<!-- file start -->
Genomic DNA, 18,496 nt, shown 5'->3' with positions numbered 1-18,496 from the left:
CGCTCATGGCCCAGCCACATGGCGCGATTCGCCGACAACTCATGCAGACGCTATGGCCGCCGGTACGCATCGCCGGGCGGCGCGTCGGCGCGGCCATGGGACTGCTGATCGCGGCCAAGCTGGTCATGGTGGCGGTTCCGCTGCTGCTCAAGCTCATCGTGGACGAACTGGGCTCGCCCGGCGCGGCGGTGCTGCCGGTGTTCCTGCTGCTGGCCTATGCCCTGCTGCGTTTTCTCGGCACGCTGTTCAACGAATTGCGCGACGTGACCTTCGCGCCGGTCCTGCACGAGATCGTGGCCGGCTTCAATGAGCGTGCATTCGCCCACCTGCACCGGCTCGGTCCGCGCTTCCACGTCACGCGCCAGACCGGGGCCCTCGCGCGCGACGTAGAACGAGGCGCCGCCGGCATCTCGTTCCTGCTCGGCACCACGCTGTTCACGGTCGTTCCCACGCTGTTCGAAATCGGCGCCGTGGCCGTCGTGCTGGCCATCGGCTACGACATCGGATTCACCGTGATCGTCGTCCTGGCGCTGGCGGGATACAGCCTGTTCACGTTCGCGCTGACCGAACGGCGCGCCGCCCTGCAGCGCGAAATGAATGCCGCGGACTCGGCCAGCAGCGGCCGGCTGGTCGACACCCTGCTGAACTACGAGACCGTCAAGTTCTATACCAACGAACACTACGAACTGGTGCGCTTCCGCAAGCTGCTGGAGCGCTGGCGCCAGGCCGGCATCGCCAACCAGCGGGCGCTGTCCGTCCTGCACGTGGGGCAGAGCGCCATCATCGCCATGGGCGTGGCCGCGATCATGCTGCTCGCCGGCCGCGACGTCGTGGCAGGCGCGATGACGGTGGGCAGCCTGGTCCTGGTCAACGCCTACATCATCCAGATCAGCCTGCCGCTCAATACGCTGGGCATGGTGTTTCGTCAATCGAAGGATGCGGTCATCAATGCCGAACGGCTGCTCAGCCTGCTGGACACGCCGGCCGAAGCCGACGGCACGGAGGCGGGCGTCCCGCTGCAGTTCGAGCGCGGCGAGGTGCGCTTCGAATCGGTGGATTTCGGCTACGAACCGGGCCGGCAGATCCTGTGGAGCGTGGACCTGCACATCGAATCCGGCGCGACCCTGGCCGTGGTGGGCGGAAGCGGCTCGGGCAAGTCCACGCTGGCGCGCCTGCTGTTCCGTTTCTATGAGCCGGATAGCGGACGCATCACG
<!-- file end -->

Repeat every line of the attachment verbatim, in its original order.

Genomic DNA, 18,496 nt, shown 5'->3' with positions numbered 1-18,496 from the left:
CGCTCATGGCCCAGCCACATGGCGCGATTCGCCGACAACTCATGCAGACGCTATGGCCGCCGGTACGCATCGCCGGGCGGCGCGTCGGCGCGGCCATGGGACTGCTGATCGCGGCCAAGCTGGTCATGGTGGCGGTTCCGCTGCTGCTCAAGCTCATCGTGGACGAACTGGGCTCGCCCGGCGCGGCGGTGCTGCCGGTGTTCCTGCTGCTGGCCTATGCCCTGCTGCGTTTTCTCGGCACGCTGTTCAACGAATTGCGCGACGTGACCTTCGCGCCGGTCCTGCACGAGATCGTGGCCGGCTTCAATGAGCGTGCATTCGCCCACCTGCACCGGCTCGGTCCGCGCTTCCACGTCACGCGCCAGACCGGGGCCCTCGCGCGCGACGTAGAACGAGGCGCCGCCGGCATCTCGTTCCTGCTCGGCACCACGCTGTTCACGGTCGTTCCCACGCTGTTCGAAATCGGCGCCGTGGCCGTCGTGCTGGCCATCGGCTACGACATCGGATTCACCGTGATCGTCGTCCTGGCGCTGGCGGGATACAGCCTGTTCACGTTCGCGCTGACCGAACGGCGCGCCGCCCTGCAGCGCGAAATGAATGCCGCGGACTCGGCCAGCAGCGGCCGGCTGGTCGACACCCTGCTGAACTACGAGACCGTCAAGTTCTATACCAACGAACACTACGAACTGGTGCGCTTCCGCAAGCTGCTGGAGCGCTGGCGCCAGGCCGGCATCGCCAACCAGCGGGCGCTGTCCGTCCTGCACGTGGGGCAGAGCGCCATCATCGCCATGGGCGTGGCCGCGATCATGCTGCTCGCCGGCCGCGACGTCGTGGCAGGCGCGATGACGGTGGGCAGCCTGGTCCTGGTCAACGCCTACATCATCCAGATCAGCCTGCCGCTCAATACGCTGGGCATGGTGTTTCGTCAATCGAAGGATGCGGTCATCAATGCCGAACGGCTGCTCAGCCTGCTGGACACGCCGGCCGAAGCCGACGGCACGGAGGCGGGCGTCCCGCTGCAGTTCGAGCGCGGCGAGGTGCGCTTCGAATCGGTGGATTTCGGCTACGAACCGGGCCGGCAGATCCTGTGGAGCGTGGACCTGCACATCGAATCCGGCGCGACCCTGGCCGTGGTGGGCGGAAGCGGCTCGGGCAAGTCCACGCTGGCGCGCCTGCTGTTCCGTTTCTATGAGCCGGATAGCGGACGCATCACG